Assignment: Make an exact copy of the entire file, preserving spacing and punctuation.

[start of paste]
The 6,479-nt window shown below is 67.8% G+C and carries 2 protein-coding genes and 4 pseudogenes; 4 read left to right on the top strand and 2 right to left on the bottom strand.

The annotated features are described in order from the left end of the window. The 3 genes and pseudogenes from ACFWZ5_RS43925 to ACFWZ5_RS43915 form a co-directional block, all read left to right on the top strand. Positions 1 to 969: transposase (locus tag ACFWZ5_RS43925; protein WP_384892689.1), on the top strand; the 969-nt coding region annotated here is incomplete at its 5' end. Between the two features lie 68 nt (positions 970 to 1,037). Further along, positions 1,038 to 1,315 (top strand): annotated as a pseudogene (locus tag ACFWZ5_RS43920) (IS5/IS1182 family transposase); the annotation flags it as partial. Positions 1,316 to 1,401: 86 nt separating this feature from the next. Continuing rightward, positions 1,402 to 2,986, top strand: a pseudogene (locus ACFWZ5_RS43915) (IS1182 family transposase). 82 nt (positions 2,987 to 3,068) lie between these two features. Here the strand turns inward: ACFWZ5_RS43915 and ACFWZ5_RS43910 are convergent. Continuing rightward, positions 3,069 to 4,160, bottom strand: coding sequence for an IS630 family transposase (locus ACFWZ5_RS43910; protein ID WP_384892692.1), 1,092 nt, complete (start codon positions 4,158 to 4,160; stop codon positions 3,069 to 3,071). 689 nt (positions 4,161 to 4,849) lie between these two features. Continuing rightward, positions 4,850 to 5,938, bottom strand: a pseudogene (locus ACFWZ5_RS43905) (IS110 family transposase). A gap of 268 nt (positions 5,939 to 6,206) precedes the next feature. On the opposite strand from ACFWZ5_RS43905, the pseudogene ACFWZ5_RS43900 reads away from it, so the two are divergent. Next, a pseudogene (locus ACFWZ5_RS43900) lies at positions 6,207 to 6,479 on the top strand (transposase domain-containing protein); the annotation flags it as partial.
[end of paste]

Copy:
The 6,479-nt window shown below is 67.8% G+C and carries 2 protein-coding genes and 4 pseudogenes; 4 read left to right on the top strand and 2 right to left on the bottom strand.

The annotated features are described in order from the left end of the window. The 3 genes and pseudogenes from ACFWZ5_RS43925 to ACFWZ5_RS43915 form a co-directional block, all read left to right on the top strand. Positions 1 to 969: transposase (locus tag ACFWZ5_RS43925; protein WP_384892689.1), on the top strand; the 969-nt coding region annotated here is incomplete at its 5' end. Between the two features lie 68 nt (positions 970 to 1,037). Further along, positions 1,038 to 1,315 (top strand): annotated as a pseudogene (locus tag ACFWZ5_RS43920) (IS5/IS1182 family transposase); the annotation flags it as partial. Positions 1,316 to 1,401: 86 nt separating this feature from the next. Continuing rightward, positions 1,402 to 2,986, top strand: a pseudogene (locus ACFWZ5_RS43915) (IS1182 family transposase). 82 nt (positions 2,987 to 3,068) lie between these two features. Here the strand turns inward: ACFWZ5_RS43915 and ACFWZ5_RS43910 are convergent. Continuing rightward, positions 3,069 to 4,160, bottom strand: coding sequence for an IS630 family transposase (locus ACFWZ5_RS43910; protein ID WP_384892692.1), 1,092 nt, complete (start codon positions 4,158 to 4,160; stop codon positions 3,069 to 3,071). 689 nt (positions 4,161 to 4,849) lie between these two features. Continuing rightward, positions 4,850 to 5,938, bottom strand: a pseudogene (locus ACFWZ5_RS43905) (IS110 family transposase). A gap of 268 nt (positions 5,939 to 6,206) precedes the next feature. On the opposite strand from ACFWZ5_RS43905, the pseudogene ACFWZ5_RS43900 reads away from it, so the two are divergent. Next, a pseudogene (locus ACFWZ5_RS43900) lies at positions 6,207 to 6,479 on the top strand (transposase domain-containing protein); the annotation flags it as partial.